A long drive through the French countryside today gave me lots of opportunity to reflect on what this trip, now nearing an end, has taught me.
I can’t say I have had any earthshaking revelations about things like the meaning of life, but there have been moments that fall into the category of things I already knew but appreciate more fully now. Foremost is the fact that the only space for authentic life is the present. I think travel helps with this realization because we are aware that we will not be in the same place tomorrow. We need to see, feel, hear, taste everything now. Tomorrow will bring new opportunities and yesterday offers the chance for reflection, but only today can actually be lived.
I am still learning basics from being in cultures foreign to me. My opinion about how they do things in other countries is absolutely irrelevant. In fact, I am irrelevant. I am just passing through. It’s a good thing to practice not expecting to be seen as important. Americans as a rule just don’t grow up with much of this perspective.
I have been forced to acknowledge a few things about myself too. The first is that I really have to watch my tendency to be scatterbrained. Case in point, leaving my phone on a train last week. The train was in the station, so I got up and walked off. Should have turned around to check the seat. Simple. But I was ready to move on to the next thing, so I did. Bye bye phone.
I also noticed that I am really very stubborn and this gets in the way of thinking flexibly. A case in point is that I decided I was going to do the entire seven weeks of this trip using only public transportation. This was partly because I dread driving in unfamiliar cities, but mostly because it pushed my boundaries, and I liked the idea of doing that. It took a long time for me to have the simple thought that maybe it would be more enjoyable to rent a car for a few days and have a different kind of experience. I don’t feel as if I didn’t succeed at the challenge I set for myself. I did. I could have hopped on a few more trains and buses. I just chose not to because I had a better idea, one I almost didn’t let myself consider.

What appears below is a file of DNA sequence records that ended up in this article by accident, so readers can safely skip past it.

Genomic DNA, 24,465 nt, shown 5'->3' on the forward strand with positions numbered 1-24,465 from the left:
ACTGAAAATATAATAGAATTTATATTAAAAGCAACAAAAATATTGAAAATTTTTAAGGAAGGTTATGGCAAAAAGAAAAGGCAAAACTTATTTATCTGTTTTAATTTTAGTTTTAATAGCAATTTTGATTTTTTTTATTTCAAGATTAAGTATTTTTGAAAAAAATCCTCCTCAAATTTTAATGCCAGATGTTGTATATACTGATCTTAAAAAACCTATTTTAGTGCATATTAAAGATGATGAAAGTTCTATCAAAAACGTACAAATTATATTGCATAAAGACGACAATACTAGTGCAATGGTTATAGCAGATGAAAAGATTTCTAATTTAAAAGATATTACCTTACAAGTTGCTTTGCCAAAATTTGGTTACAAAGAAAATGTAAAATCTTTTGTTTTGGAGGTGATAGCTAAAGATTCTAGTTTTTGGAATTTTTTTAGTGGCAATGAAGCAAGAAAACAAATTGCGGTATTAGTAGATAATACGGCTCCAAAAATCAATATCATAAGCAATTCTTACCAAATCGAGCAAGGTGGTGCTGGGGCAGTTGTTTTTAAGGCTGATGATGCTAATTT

The other thing I have had to acknowledge as a not particularly stellar trait of mine is impatience. I decided I wasn’t going to make hotel reservations for the four nights of this road trip because I wanted to stay flexible about what I would do each day. I just assumed that around 4PM I would cruise into a cute little town and get a room. Wow, was I wrong.
The first day’s drive was long and I did end up where I thought I might. I had gone on some booking sites the day before to get a sense for what would be there, but when I got to the town I was really tired, and there was not a single hotel in sight. I drove around for probably about forty minutes, even following a couple of signs for hotels and only succeeding in getting lost or finding them closed. I was so angry I just wanted to blow out of the town and go someplace else, but my last few calm brain cells said “Solve your problem here. Don’t go storming off.” I went to a cafe with internet and found something, drove around for another fifteen minutes at least unable to find it, and finally—well, let’s just say eventually I calmed down, and no, I didn’t sleep in my car.
Today I swore I would make it easy on myself and just take the first thing I found in a much larger town, and the same thing happened. The only two hotels I saw were both closed, and signs pointing to others all showed them as being on one-way streets that I couldn’t find from the direction I needed to go down, or up little alleys without car access at all. I went through the same mental blowing of my stack, pulling over to see what other towns were nearby because I quickly had developed a hatred of this one. That was obviously going to be a very bad idea—towns are few and far between in this part of France—so mature Laurel pointed out that I might want to try the neighborhood I could see just across the river. I am now in a really nice hotel with a view of the Lot River from my balcony. Here it is.
I didn’t like what i saw in myself either day, that “Oh, I give up” default position. I know that is true about so many things—electronic devices spring to mind, or jar lids that won’t open, or phone holds that are too long. Maybe I can change, maybe not, but at least I may be able to observe myself a little better now.
It’s interesting how these two qualities are mirror images. Isn’t stubbornness a kind of overpatience, and isn’t impatience a lack of stubbornness? It doesn’t seem as if they should both be present so strongly in the same person. But as Walt Whitman said about himself, “I am large. I contain multitudes.”
Things to work on, for certain, but I have also liked some things I have observed about myself. For example, I notice I am growing more compassionate. But this post is already too long, and to illustrate my compassion I won’t ask you to read any more.